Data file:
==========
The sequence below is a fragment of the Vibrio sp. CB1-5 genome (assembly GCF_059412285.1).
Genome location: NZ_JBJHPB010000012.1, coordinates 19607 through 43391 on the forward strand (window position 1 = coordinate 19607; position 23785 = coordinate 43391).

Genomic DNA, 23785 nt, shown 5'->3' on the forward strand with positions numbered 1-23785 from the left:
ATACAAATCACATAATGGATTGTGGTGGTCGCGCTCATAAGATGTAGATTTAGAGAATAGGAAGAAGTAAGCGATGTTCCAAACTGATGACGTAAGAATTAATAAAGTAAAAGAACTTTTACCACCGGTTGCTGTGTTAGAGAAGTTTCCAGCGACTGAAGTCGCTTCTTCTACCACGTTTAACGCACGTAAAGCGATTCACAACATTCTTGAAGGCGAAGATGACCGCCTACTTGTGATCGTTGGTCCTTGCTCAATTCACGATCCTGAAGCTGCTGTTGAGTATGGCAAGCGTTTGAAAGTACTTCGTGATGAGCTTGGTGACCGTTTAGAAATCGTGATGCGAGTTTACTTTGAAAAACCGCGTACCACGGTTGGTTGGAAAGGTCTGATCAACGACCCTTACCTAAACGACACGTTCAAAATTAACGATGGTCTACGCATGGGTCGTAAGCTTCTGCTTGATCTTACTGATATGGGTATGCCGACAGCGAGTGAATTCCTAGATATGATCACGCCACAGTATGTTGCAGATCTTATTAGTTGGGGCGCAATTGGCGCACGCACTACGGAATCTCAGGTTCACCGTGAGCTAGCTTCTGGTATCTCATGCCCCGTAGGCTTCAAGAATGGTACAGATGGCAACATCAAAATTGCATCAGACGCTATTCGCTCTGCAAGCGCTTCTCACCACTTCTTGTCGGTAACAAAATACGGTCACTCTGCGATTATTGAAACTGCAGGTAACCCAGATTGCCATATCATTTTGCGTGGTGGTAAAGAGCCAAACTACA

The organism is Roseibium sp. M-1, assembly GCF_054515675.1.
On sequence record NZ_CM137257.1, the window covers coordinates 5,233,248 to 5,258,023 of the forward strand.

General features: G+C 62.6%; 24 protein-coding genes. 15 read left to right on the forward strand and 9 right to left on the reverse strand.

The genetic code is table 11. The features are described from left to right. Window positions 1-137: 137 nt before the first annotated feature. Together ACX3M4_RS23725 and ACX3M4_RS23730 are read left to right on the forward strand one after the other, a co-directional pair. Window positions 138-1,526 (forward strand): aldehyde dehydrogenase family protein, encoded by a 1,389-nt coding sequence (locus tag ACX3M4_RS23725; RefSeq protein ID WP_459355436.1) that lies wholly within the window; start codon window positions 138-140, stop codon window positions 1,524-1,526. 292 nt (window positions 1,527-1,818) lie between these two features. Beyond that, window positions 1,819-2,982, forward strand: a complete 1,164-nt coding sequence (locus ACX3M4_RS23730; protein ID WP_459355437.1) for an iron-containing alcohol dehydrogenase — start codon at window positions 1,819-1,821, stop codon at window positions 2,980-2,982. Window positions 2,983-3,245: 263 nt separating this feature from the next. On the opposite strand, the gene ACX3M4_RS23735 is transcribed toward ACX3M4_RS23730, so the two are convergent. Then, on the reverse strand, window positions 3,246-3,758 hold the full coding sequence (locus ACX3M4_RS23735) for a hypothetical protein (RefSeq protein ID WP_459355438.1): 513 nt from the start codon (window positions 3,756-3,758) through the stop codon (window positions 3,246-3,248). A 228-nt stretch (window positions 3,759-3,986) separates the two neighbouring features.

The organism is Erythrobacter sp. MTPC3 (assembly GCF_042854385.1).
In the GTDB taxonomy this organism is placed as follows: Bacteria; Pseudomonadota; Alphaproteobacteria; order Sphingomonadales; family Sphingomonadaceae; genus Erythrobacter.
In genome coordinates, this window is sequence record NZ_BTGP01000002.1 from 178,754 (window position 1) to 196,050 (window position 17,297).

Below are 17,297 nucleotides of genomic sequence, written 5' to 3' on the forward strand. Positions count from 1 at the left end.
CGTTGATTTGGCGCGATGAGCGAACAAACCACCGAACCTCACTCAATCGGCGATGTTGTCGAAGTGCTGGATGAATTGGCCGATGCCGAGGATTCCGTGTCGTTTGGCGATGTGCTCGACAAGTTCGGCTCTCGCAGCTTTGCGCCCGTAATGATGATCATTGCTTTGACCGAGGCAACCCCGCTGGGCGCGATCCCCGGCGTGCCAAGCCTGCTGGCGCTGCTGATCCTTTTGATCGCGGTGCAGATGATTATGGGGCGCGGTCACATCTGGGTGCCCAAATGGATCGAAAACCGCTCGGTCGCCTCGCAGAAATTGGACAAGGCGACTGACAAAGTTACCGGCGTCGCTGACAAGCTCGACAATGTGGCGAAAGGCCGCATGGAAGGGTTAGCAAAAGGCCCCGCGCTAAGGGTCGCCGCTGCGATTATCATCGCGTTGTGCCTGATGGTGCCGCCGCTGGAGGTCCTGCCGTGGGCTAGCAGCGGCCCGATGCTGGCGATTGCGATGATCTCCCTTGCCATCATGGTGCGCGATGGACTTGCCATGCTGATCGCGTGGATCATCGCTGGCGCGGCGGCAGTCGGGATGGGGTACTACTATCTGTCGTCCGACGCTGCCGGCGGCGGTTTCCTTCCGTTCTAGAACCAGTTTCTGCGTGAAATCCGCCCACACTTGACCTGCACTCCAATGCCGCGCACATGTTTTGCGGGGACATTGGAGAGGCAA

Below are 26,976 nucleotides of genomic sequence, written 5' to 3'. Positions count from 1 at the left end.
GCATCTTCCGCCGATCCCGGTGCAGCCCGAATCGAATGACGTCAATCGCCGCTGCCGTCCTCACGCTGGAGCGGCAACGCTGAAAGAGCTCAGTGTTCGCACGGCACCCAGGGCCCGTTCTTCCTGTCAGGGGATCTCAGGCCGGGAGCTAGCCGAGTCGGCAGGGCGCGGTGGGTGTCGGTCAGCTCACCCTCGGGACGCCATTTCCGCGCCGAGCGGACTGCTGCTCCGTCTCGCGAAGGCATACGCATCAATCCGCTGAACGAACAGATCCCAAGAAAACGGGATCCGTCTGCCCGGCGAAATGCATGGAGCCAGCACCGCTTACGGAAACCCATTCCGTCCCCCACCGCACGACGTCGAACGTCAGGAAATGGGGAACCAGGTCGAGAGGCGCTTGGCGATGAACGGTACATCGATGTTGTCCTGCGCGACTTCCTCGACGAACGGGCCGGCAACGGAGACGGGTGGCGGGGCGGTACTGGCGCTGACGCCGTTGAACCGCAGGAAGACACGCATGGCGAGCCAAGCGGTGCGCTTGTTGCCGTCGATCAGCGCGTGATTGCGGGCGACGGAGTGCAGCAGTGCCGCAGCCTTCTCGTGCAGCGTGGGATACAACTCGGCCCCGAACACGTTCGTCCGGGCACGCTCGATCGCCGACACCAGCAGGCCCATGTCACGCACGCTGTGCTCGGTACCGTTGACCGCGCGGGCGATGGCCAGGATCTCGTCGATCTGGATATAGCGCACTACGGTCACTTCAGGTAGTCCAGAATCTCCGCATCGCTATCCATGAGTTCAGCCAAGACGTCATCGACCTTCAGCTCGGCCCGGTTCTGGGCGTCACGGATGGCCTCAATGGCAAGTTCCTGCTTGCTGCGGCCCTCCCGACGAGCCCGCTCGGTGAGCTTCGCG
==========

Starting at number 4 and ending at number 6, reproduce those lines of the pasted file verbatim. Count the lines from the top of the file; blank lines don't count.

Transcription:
ATACAAATCACATAATGGATTGTGGTGGTCGCGCTCATAAGATGTAGATTTAGAGAATAGGAAGAAGTAAGCGATGTTCCAAACTGATGACGTAAGAATTAATAAAGTAAAAGAACTTTTACCACCGGTTGCTGTGTTAGAGAAGTTTCCAGCGACTGAAGTCGCTTCTTCTACCACGTTTAACGCACGTAAAGCGATTCACAACATTCTTGAAGGCGAAGATGACCGCCTACTTGTGATCGTTGGTCCTTGCTCAATTCACGATCCTGAAGCTGCTGTTGAGTATGGCAAGCGTTTGAAAGTACTTCGTGATGAGCTTGGTGACCGTTTAGAAATCGTGATGCGAGTTTACTTTGAAAAACCGCGTACCACGGTTGGTTGGAAAGGTCTGATCAACGACCCTTACCTAAACGACACGTTCAAAATTAACGATGGTCTACGCATGGGTCGTAAGCTTCTGCTTGATCTTACTGATATGGGTATGCCGACAGCGAGTGAATTCCTAGATATGATCACGCCACAGTATGTTGCAGATCTTATTAGTTGGGGCGCAATTGGCGCACGCACTACGGAATCTCAGGTTCACCGTGAGCTAGCTTCTGGTATCTCATGCCCCGTAGGCTTCAAGAATGGTACAGATGGCAACATCAAAATTGCATCAGACGCTATTCGCTCTGCAAGCGCTTCTCACCACTTCTTGTCGGTAACAAAATACGGTCACTCTGCGATTATTGAAACTGCAGGTAACCCAGATTGCCATATCATTTTGCGTGGTGGTAAAGAGCCAAACTACA

The organism is Roseibium sp. M-1, assembly GCF_054515675.1.
On sequence record NZ_CM137257.1, the window covers coordinates 5,233,248 to 5,258,023 of the forward strand.